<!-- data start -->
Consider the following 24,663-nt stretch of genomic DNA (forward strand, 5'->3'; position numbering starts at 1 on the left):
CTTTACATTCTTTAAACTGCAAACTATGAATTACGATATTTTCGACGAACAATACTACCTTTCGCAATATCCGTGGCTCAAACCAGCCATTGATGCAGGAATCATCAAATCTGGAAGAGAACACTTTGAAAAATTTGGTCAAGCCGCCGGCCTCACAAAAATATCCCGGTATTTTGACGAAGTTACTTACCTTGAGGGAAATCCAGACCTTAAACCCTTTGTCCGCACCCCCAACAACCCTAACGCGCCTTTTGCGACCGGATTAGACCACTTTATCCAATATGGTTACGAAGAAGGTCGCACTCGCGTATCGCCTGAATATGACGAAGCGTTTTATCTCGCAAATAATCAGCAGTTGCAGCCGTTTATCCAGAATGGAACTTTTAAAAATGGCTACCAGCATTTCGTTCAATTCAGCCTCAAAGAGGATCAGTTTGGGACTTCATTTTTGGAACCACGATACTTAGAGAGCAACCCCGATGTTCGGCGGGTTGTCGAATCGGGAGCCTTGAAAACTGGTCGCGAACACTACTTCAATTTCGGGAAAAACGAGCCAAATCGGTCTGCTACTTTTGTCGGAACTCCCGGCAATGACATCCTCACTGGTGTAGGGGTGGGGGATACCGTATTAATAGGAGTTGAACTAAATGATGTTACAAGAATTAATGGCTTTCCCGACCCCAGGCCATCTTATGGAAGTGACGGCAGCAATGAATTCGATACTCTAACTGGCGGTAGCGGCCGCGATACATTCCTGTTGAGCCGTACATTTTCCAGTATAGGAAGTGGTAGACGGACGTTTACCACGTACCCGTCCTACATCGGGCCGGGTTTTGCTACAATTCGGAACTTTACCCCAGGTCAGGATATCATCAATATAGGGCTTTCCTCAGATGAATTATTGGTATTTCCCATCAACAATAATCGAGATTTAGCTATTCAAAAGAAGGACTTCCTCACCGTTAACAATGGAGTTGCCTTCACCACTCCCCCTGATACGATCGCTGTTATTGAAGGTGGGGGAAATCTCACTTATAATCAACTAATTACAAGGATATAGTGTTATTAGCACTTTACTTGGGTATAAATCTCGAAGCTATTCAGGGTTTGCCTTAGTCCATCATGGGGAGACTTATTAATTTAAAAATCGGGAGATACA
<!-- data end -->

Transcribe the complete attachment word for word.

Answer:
Consider the following 24,663-nt stretch of genomic DNA (forward strand, 5'->3'; position numbering starts at 1 on the left):
CTTTACATTCTTTAAACTGCAAACTATGAATTACGATATTTTCGACGAACAATACTACCTTTCGCAATATCCGTGGCTCAAACCAGCCATTGATGCAGGAATCATCAAATCTGGAAGAGAACACTTTGAAAAATTTGGTCAAGCCGCCGGCCTCACAAAAATATCCCGGTATTTTGACGAAGTTACTTACCTTGAGGGAAATCCAGACCTTAAACCCTTTGTCCGCACCCCCAACAACCCTAACGCGCCTTTTGCGACCGGATTAGACCACTTTATCCAATATGGTTACGAAGAAGGTCGCACTCGCGTATCGCCTGAATATGACGAAGCGTTTTATCTCGCAAATAATCAGCAGTTGCAGCCGTTTATCCAGAATGGAACTTTTAAAAATGGCTACCAGCATTTCGTTCAATTCAGCCTCAAAGAGGATCAGTTTGGGACTTCATTTTTGGAACCACGATACTTAGAGAGCAACCCCGATGTTCGGCGGGTTGTCGAATCGGGAGCCTTGAAAACTGGTCGCGAACACTACTTCAATTTCGGGAAAAACGAGCCAAATCGGTCTGCTACTTTTGTCGGAACTCCCGGCAATGACATCCTCACTGGTGTAGGGGTGGGGGATACCGTATTAATAGGAGTTGAACTAAATGATGTTACAAGAATTAATGGCTTTCCCGACCCCAGGCCATCTTATGGAAGTGACGGCAGCAATGAATTCGATACTCTAACTGGCGGTAGCGGCCGCGATACATTCCTGTTGAGCCGTACATTTTCCAGTATAGGAAGTGGTAGACGGACGTTTACCACGTACCCGTCCTACATCGGGCCGGGTTTTGCTACAATTCGGAACTTTACCCCAGGTCAGGATATCATCAATATAGGGCTTTCCTCAGATGAATTATTGGTATTTCCCATCAACAATAATCGAGATTTAGCTATTCAAAAGAAGGACTTCCTCACCGTTAACAATGGAGTTGCCTTCACCACTCCCCCTGATACGATCGCTGTTATTGAAGGTGGGGGAAATCTCACTTATAATCAACTAATTACAAGGATATAGTGTTATTAGCACTTTACTTGGGTATAAATCTCGAAGCTATTCAGGGTTTGCCTTAGTCCATCATGGGGAGACTTATTAATTTAAAAATCGGGAGATACA